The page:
Beer Mac n Cheese

Last week, while perusing Pinterest, I spotted this picture:

It had the description: beer mac n cheese. I clicked and it took me to the blog, How Sweet it Is with the full recipe. The author compared the taste of it to beer and cheese soup and it looked nice and easy to make.

Now, I don’t love the typical mac n cheese. Cheese itself has never been one of my favorite foods, on its own. I like it on pizza and used in recipes, but eating it straight or a dish like mac n cheese has never really been my thing. But add in some beer and this is now a dish I could get along with!

I did adapt the recipe according to my tastes. Start the dish by cooking the pasta according to the directions on the package. Drain and set aside. You can use whole wheat pasta in this recipe, it holds up to the cheese sauce well and makes the dish a bit healthier. While the pasta is cooking, make the cheese sauce. Melt the butter in a medium saucepan.

Once melted, add the diced onion and cook for about 5-7 minutes until translucent but not brown.

Add the flour and stir. Cook, stirring, until the mixture gets a nice golden color, about 2 minutes.

Add the milk, beer and cheeses, while stirring. Stir until the cheese is melted and the mixture thickens slightly. Add the paprika, nutmeg and pepper.

Pour the cheese over the noodles in a stir slightly.

Top with bread crumbs and some parmesan cheese and small pieces of butter.

Bake at 375 degrees for 30 minutes until the cheese is bubbling. Top with sliced fresh basil.

Serve with a side of arugula tossed with vinaigrette.

The mac n cheese tasted good. The consistency was great with the whole wheat pasta and I enjoyed the fresh basil however I think next time I will add Gruyere cheese instead of parmesan and use a darker beer. I only had Yeungling in on hand so that’s what I used this time and I would like liked more of a beer taste. The whole thing was good, I just found myself wanting stronger flavors. I can’t wait to make it again!

Here is the recipe:

Beer Mac n Cheese
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Author: adapted from How Sweet It Is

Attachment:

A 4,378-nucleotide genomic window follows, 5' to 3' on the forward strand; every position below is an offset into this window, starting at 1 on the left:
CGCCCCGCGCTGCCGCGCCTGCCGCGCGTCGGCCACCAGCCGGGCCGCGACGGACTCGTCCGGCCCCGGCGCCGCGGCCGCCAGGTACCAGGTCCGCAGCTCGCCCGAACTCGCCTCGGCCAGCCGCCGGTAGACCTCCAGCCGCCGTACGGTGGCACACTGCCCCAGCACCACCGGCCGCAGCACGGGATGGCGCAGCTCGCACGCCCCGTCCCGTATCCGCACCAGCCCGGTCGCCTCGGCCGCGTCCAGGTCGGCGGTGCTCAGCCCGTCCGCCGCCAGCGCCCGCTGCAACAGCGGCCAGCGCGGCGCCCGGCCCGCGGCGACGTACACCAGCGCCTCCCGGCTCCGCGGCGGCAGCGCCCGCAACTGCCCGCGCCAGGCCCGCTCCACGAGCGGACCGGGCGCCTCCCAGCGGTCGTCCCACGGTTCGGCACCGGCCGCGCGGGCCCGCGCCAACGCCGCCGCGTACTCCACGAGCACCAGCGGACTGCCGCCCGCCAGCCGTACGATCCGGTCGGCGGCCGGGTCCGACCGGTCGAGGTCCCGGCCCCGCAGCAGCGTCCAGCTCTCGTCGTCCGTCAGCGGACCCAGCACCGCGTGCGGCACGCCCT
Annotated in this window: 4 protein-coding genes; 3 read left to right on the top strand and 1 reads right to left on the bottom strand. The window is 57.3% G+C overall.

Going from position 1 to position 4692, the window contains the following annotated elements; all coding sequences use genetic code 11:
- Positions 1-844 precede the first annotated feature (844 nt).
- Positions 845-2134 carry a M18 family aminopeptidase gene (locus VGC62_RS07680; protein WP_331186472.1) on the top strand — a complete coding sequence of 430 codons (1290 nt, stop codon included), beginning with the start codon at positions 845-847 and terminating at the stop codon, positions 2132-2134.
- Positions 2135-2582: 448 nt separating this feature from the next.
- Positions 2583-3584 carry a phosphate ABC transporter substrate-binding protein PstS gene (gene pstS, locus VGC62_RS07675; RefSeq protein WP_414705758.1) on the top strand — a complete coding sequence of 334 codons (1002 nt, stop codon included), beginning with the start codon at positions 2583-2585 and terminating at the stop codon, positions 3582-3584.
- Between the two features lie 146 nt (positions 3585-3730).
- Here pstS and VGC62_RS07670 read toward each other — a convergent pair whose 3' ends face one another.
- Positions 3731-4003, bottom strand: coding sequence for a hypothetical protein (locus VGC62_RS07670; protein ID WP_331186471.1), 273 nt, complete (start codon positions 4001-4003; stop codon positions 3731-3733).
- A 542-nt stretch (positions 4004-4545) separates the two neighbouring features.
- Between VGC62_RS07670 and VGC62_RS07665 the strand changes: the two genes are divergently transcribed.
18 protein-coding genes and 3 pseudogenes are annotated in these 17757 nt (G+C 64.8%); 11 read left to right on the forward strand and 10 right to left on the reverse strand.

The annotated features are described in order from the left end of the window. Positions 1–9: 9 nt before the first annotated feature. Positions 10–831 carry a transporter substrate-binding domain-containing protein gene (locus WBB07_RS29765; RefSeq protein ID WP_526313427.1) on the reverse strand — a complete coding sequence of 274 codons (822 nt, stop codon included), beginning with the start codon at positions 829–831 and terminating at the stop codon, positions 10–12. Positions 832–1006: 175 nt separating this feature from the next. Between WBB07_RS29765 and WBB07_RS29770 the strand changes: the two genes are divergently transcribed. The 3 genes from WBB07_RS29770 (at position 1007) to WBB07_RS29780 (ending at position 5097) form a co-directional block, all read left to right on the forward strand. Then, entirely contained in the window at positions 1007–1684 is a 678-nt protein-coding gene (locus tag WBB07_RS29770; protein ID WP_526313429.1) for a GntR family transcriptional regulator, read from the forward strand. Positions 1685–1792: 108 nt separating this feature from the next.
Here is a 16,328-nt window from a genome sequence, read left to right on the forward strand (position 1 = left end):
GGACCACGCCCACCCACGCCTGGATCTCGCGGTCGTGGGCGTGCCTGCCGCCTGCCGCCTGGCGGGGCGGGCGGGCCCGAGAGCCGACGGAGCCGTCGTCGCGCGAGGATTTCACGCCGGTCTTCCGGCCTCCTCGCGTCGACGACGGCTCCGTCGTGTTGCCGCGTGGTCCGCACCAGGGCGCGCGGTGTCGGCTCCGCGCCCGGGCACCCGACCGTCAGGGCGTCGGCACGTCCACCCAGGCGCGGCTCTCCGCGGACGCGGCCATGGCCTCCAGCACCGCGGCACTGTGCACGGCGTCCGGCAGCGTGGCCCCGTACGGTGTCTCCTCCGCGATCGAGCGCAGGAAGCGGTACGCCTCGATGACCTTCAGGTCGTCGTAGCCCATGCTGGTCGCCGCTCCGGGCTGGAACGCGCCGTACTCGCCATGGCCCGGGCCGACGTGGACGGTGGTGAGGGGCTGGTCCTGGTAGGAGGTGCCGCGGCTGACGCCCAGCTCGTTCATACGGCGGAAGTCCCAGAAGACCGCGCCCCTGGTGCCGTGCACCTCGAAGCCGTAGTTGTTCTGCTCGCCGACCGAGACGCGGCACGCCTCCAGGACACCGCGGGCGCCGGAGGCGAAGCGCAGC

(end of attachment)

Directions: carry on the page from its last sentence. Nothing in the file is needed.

Prep time: 5 mins
Cook time: 45 mins
Total time: 50 mins
Serves: 4-6
Ingredients
  • 2 1/2 cups uncooked whole wheat elbow noodles
  • 2 tablespoons butter
  • 1 small onion
  • 2 tablespoons flour
  • 8 ounces milk
  • 8 ounces beer
  • 8 ounces freshly grated sharp cheddar cheese
  • 4 ounces freshly grated Gruyere cheese
  • 1/4 teaspoon smoked paprika
  • pinch of black pepper
  • pinch of nutmeg
  • 1/2 cup panko bread crumbs
  • 10 large basil leaves, chopped for garnish
Instructions
  1. Preheat oven to 375 degrees F.
  2. Prepare water for pasta and boil according to directions, shaving 1-2 minutes off of cooking time since pasta will continue to cook in the oven.
  3. Heat a saucepan over medium high heat and add butter. Once melted and sizzling, cook the onions until translucent, about 5 minutes. Whisk in flour to create a roux and cook until bubbly and golden in color, about 2 minutes. Add milk and beer into saucepan whisking constantly, then add cheeses and stir until melted. Turn heat down to medium and continue to stir, cooking for 5-6 minutes while mixture thickens. It will most likely NOT thicken like regular mac and cheese because of the beer, but you want it to thicken a little bit. Stir in pepper, paprika and nutmeg.
  4. Add noodles (once cooked and drained) to a casserole dish, then pour cheese over top, mixing gently to combine. Top with panko bread crumbs and an additional sprinkle of cheese if desired. Bake for 25-30 minutes or until bubbly and golden on top.